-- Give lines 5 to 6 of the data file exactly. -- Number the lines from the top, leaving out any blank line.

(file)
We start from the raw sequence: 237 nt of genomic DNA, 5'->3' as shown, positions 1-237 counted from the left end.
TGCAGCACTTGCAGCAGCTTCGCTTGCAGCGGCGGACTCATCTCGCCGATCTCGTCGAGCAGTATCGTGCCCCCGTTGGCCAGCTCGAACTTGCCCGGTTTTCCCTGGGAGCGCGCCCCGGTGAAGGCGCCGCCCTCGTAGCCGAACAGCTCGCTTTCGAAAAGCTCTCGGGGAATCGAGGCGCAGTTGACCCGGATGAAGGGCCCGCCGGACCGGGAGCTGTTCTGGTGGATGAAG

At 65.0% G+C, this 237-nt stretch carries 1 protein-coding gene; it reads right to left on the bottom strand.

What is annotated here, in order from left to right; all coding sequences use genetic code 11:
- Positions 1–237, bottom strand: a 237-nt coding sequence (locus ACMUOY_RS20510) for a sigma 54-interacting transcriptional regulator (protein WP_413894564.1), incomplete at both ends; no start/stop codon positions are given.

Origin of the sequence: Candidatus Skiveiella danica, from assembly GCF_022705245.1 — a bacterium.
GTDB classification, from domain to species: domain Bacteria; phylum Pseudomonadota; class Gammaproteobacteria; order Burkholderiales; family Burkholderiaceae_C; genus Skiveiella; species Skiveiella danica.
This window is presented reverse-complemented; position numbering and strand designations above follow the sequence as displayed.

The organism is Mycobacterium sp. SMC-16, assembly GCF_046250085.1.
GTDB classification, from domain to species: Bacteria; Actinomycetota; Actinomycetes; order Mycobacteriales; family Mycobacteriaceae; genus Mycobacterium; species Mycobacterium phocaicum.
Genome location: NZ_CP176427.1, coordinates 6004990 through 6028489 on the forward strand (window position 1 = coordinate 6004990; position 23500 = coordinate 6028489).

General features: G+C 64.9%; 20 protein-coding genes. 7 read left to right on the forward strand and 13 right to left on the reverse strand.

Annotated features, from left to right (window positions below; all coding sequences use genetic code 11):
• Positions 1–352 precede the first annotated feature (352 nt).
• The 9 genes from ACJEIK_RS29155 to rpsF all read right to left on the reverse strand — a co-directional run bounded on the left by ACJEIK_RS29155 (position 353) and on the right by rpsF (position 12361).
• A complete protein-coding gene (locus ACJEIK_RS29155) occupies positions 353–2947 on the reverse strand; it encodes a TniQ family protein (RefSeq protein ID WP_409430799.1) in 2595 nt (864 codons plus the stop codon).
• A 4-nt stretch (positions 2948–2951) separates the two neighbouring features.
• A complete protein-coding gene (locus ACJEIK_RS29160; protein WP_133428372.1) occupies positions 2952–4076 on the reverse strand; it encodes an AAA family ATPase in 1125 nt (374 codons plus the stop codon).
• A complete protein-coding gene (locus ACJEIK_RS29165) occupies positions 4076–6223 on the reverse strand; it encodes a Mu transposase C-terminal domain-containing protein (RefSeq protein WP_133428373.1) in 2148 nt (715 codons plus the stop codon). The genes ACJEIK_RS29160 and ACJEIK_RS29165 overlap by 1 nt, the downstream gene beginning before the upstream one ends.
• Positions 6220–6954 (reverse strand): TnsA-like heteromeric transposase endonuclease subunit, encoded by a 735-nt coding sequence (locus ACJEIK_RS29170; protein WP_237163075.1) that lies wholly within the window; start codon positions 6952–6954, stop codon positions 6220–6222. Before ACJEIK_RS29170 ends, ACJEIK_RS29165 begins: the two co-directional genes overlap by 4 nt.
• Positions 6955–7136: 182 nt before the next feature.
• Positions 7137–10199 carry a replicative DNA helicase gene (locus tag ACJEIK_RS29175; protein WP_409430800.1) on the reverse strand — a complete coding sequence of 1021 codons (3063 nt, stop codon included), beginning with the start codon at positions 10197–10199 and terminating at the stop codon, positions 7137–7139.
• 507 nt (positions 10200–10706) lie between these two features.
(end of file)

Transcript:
- Positions 1–237, bottom strand: a 237-nt coding sequence (locus ACMUOY_RS20510) for a sigma 54-interacting transcriptional regulator (protein WP_413894564.1), incomplete at both ends; no start/stop codon positions are given.

Origin of the sequence: Candidatus Skiveiella danica, from assembly GCF_022705245.1 — a bacterium.